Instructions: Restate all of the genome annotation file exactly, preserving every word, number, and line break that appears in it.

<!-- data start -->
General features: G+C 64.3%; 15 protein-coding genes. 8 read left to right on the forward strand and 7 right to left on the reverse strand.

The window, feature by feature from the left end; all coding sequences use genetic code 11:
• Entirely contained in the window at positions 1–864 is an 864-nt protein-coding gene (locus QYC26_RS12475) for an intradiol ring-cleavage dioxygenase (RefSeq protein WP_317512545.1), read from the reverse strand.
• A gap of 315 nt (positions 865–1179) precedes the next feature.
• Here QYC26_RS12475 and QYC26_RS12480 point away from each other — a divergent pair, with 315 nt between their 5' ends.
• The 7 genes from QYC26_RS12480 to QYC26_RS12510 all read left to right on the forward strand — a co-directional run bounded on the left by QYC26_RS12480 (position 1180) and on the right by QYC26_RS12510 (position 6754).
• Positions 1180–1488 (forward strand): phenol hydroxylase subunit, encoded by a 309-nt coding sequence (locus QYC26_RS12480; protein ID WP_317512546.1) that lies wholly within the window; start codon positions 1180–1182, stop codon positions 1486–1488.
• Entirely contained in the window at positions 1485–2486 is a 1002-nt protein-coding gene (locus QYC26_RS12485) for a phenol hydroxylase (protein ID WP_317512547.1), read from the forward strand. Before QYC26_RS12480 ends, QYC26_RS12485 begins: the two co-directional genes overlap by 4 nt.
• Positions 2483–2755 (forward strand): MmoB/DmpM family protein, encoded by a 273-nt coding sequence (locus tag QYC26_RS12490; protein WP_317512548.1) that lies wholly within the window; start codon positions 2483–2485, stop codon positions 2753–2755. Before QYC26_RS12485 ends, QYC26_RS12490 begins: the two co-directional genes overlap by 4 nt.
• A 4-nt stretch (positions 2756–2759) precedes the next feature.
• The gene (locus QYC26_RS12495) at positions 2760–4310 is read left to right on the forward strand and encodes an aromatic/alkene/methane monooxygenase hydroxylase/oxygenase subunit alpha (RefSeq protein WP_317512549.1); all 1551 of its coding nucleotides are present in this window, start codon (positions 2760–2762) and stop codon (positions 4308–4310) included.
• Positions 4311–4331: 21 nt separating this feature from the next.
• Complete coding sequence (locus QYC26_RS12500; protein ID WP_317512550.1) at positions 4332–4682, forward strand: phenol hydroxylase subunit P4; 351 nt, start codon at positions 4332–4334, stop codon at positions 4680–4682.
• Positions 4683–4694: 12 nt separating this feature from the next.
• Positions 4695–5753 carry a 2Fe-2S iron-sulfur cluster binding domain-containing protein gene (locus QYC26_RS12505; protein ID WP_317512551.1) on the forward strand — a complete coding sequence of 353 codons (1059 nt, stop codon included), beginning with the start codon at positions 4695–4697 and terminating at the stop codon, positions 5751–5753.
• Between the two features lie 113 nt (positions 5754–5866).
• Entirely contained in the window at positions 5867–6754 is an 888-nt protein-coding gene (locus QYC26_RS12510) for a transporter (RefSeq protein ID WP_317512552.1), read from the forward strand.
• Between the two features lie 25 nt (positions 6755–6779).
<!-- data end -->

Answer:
General features: G+C 64.3%; 15 protein-coding genes. 8 read left to right on the forward strand and 7 right to left on the reverse strand.

The window, feature by feature from the left end; all coding sequences use genetic code 11:
• Entirely contained in the window at positions 1–864 is an 864-nt protein-coding gene (locus QYC26_RS12475) for an intradiol ring-cleavage dioxygenase (RefSeq protein WP_317512545.1), read from the reverse strand.
• A gap of 315 nt (positions 865–1179) precedes the next feature.
• Here QYC26_RS12475 and QYC26_RS12480 point away from each other — a divergent pair, with 315 nt between their 5' ends.
• The 7 genes from QYC26_RS12480 to QYC26_RS12510 all read left to right on the forward strand — a co-directional run bounded on the left by QYC26_RS12480 (position 1180) and on the right by QYC26_RS12510 (position 6754).
• Positions 1180–1488 (forward strand): phenol hydroxylase subunit, encoded by a 309-nt coding sequence (locus QYC26_RS12480; protein ID WP_317512546.1) that lies wholly within the window; start codon positions 1180–1182, stop codon positions 1486–1488.
• Entirely contained in the window at positions 1485–2486 is a 1002-nt protein-coding gene (locus QYC26_RS12485) for a phenol hydroxylase (protein ID WP_317512547.1), read from the forward strand. Before QYC26_RS12480 ends, QYC26_RS12485 begins: the two co-directional genes overlap by 4 nt.
• Positions 2483–2755 (forward strand): MmoB/DmpM family protein, encoded by a 273-nt coding sequence (locus tag QYC26_RS12490; protein WP_317512548.1) that lies wholly within the window; start codon positions 2483–2485, stop codon positions 2753–2755. Before QYC26_RS12485 ends, QYC26_RS12490 begins: the two co-directional genes overlap by 4 nt.
• A 4-nt stretch (positions 2756–2759) precedes the next feature.
• The gene (locus QYC26_RS12495) at positions 2760–4310 is read left to right on the forward strand and encodes an aromatic/alkene/methane monooxygenase hydroxylase/oxygenase subunit alpha (RefSeq protein WP_317512549.1); all 1551 of its coding nucleotides are present in this window, start codon (positions 2760–2762) and stop codon (positions 4308–4310) included.
• Positions 4311–4331: 21 nt separating this feature from the next.
• Complete coding sequence (locus QYC26_RS12500; protein ID WP_317512550.1) at positions 4332–4682, forward strand: phenol hydroxylase subunit P4; 351 nt, start codon at positions 4332–4334, stop codon at positions 4680–4682.
• Positions 4683–4694: 12 nt separating this feature from the next.
• Positions 4695–5753 carry a 2Fe-2S iron-sulfur cluster binding domain-containing protein gene (locus QYC26_RS12505; protein ID WP_317512551.1) on the forward strand — a complete coding sequence of 353 codons (1059 nt, stop codon included), beginning with the start codon at positions 4695–4697 and terminating at the stop codon, positions 5751–5753.
• Between the two features lie 113 nt (positions 5754–5866).
• Entirely contained in the window at positions 5867–6754 is an 888-nt protein-coding gene (locus QYC26_RS12510) for a transporter (RefSeq protein ID WP_317512552.1), read from the forward strand.
• Between the two features lie 25 nt (positions 6755–6779).